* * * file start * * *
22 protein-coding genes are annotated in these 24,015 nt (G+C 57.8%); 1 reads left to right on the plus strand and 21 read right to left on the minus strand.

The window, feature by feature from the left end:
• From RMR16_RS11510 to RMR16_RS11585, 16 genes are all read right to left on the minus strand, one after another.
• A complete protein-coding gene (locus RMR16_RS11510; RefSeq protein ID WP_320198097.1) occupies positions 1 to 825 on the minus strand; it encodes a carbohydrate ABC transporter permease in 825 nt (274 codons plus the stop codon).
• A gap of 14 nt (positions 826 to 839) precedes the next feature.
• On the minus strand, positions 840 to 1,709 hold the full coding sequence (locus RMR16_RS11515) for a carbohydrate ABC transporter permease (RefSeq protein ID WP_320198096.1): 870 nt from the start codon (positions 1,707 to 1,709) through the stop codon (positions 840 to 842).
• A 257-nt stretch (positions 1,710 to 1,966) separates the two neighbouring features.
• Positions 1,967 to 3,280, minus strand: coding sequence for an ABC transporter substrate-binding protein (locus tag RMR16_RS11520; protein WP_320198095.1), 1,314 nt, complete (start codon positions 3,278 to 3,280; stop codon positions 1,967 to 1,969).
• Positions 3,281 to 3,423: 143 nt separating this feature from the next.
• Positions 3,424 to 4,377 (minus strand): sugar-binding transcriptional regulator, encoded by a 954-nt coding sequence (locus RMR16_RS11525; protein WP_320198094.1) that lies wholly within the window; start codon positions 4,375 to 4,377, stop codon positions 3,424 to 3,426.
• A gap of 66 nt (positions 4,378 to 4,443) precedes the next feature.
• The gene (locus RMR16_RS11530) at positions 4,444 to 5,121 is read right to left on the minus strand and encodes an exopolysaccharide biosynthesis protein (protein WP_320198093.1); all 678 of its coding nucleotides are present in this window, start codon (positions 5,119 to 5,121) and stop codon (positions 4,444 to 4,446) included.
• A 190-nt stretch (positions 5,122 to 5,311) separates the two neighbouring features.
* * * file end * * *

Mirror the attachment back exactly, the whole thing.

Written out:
22 protein-coding genes are annotated in these 24,015 nt (G+C 57.8%); 1 reads left to right on the plus strand and 21 read right to left on the minus strand.

The window, feature by feature from the left end:
• From RMR16_RS11510 to RMR16_RS11585, 16 genes are all read right to left on the minus strand, one after another.
• A complete protein-coding gene (locus RMR16_RS11510; RefSeq protein ID WP_320198097.1) occupies positions 1 to 825 on the minus strand; it encodes a carbohydrate ABC transporter permease in 825 nt (274 codons plus the stop codon).
• A gap of 14 nt (positions 826 to 839) precedes the next feature.
• On the minus strand, positions 840 to 1,709 hold the full coding sequence (locus RMR16_RS11515) for a carbohydrate ABC transporter permease (RefSeq protein ID WP_320198096.1): 870 nt from the start codon (positions 1,707 to 1,709) through the stop codon (positions 840 to 842).
• A 257-nt stretch (positions 1,710 to 1,966) separates the two neighbouring features.
• Positions 1,967 to 3,280, minus strand: coding sequence for an ABC transporter substrate-binding protein (locus tag RMR16_RS11520; protein WP_320198095.1), 1,314 nt, complete (start codon positions 3,278 to 3,280; stop codon positions 1,967 to 1,969).
• Positions 3,281 to 3,423: 143 nt separating this feature from the next.
• Positions 3,424 to 4,377 (minus strand): sugar-binding transcriptional regulator, encoded by a 954-nt coding sequence (locus RMR16_RS11525; protein WP_320198094.1) that lies wholly within the window; start codon positions 4,375 to 4,377, stop codon positions 3,424 to 3,426.
• A gap of 66 nt (positions 4,378 to 4,443) precedes the next feature.
• The gene (locus RMR16_RS11530) at positions 4,444 to 5,121 is read right to left on the minus strand and encodes an exopolysaccharide biosynthesis protein (protein WP_320198093.1); all 678 of its coding nucleotides are present in this window, start codon (positions 5,119 to 5,121) and stop codon (positions 4,444 to 4,446) included.
• A 190-nt stretch (positions 5,122 to 5,311) separates the two neighbouring features.